On Jan. 29, APU’s School of Nursing was ranked 8th in an article published by USA Today titled, “10 best U.S colleges to earn a nursing degree for 2015-16.” The publication ranked universities nationwide for their ability to efficiently equip students for postgraduation careers, with APU’s nursing graduates expected to earn a starting salary of $67,000.

In addition to APU, other prestigious universities across the country were also recognized, including New York University and the University of Pennsylvania. Amidst this news, students and professors in the School of Nursing reflected on what this will mean for the program now and in the future.

“I think this ranking will attract highly qualified students that will be the next generation of nursing to provide excellent nursing care to our aging population,” assistant professor Melinda Dicken said.

Dicken said it is important to pay particular attention to the 10,000 individuals per day that turn 65 years old.

“We really have to be educating [students about] how to take care of this more complex population,” she said.

As APU’s nursing program steadily increases in popularity, students identify what makes the program stand out among other colleges. Sophomore nursing major Alyssa Lim shed light on her experience thus far.

“The professors make the students think abstractly,” Lim said. “They ask questions, and if we don’t know it, they push us to search for the answers, which helps us retain the information. They also have so many resources for us to succeed in the program.”

Lim said the professors provide students with real-life scenarios and opportunities to think critically. She said the skills nursing students gain in the classroom helps them be prepared for clinical days.

“The faculty puts an emphasis on caring for the patients holistically and not just physically. They allow us to look at the person as a whole and not just as a sick person in a room.”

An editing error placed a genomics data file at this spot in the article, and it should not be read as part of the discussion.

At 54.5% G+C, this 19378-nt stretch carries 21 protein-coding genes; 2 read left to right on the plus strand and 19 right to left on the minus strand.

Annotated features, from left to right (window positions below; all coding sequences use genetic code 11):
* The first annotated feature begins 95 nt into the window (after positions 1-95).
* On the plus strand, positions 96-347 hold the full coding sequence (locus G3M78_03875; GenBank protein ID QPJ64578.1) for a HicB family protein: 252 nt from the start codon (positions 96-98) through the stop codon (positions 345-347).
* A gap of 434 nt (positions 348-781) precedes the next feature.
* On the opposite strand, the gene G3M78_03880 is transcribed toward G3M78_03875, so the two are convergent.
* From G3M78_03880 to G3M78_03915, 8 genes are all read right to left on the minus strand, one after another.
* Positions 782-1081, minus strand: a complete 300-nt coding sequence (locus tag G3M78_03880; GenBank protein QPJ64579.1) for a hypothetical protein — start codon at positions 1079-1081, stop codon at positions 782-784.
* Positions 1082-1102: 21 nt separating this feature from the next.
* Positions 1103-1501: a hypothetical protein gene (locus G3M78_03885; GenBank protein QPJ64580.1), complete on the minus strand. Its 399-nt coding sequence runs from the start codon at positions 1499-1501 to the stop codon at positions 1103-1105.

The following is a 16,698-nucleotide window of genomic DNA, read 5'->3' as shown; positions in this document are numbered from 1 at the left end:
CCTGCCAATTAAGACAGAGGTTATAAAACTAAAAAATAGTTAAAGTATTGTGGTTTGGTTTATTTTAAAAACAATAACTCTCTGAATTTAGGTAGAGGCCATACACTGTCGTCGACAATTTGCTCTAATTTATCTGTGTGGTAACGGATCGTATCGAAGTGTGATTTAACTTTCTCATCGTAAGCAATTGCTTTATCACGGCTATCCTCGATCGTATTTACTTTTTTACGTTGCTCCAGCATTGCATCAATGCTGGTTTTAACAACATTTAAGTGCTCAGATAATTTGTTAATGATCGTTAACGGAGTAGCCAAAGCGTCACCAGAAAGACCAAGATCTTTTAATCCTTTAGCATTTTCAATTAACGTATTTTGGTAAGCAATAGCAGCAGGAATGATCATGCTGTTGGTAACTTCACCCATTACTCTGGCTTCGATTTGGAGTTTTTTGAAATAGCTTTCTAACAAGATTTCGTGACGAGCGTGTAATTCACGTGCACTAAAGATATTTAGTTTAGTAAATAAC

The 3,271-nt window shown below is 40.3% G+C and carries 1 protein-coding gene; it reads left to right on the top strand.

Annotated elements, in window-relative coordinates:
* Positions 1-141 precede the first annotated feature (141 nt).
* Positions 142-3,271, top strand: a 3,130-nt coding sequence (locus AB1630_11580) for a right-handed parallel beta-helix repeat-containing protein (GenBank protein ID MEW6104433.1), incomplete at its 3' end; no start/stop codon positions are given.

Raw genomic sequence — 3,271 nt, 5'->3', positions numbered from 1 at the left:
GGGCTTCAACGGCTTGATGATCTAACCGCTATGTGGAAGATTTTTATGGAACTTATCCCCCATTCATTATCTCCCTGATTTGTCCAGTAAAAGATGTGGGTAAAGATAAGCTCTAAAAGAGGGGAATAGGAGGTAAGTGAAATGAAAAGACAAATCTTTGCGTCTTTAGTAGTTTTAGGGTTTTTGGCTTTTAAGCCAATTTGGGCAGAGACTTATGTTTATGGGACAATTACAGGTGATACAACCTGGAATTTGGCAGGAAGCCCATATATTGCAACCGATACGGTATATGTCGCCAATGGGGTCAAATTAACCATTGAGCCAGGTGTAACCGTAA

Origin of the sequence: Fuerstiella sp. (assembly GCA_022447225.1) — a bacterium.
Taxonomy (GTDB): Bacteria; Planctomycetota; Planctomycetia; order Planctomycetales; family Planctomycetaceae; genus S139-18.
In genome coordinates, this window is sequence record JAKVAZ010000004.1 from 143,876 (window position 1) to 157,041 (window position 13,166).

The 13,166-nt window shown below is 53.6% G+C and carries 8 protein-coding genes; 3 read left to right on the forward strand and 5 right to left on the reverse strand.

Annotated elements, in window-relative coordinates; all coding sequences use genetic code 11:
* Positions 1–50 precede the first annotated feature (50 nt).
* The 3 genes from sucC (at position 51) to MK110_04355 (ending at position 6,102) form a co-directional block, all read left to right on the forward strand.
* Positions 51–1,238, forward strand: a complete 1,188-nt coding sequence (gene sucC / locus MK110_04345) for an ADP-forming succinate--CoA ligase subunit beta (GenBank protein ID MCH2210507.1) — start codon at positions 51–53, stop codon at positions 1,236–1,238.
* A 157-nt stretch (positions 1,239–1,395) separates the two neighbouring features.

Dicken and Lim both highlighted the importance of viewing patients as human beings first and not solely as the illness they have.

“A person is more than just a disease,” Dicken said.

In contrast with other prominent public universities, APU’s nursing program is recognized for its unique spiritual component.

This contributes to the school’s mission, which strives to create compassionate difference makers through strong ethical principles based on Christian values.

“The difference in our program is that it is definitely more God-centered,” sophomore nursing major Daniel Shin said. “We, as students in clinicals, try to replicate God’s love unto the patients we serve.”

Sophomore nursing major Breanne Ruiz said the program places a strong emphasis on caring for patients instead of putting pressure to study for exams and earn grades.

“We look at nursing, not just as a career, but as a passion in life,” Ruiz said.

Since the school has already been on a steady uphill expansion, Dicken is concerned that APU will not be able to accommodate the growth.

“True expansion won’t occur until we have the capacity to deal with those numbers of expansion,” Dicken said.

She said that with this new reputation, students who have never heard of APU may consider a smaller cohort when choosing where to attend.

Since the nursing program is already recognized for its competitive admission, sophomore nursing major Dalia Wilson said she is hopeful for the program’s future.

“Presently, I believe that this means the nursing students must carry themselves well,” Wilson said. “In every hospital I have had the privilege of working in, I have heard the nurses at the hospitals tell us that there is something different about APU nurses. What that difference is, I cannot exactly say, but everyday I am in the program, I begin to notice a want to do well in the workplace and for my patients.”

Wilson said that she hopes APU will be able to expand to other hospitals and bring in more opportunities for their students.

“We may even be able to get newer equipment to practice with,” Wilson said. “The future will always carry many possibilities that are undeterminable, but if integrity is continually engraved into our program course, I believe we can remain a well-known institution.”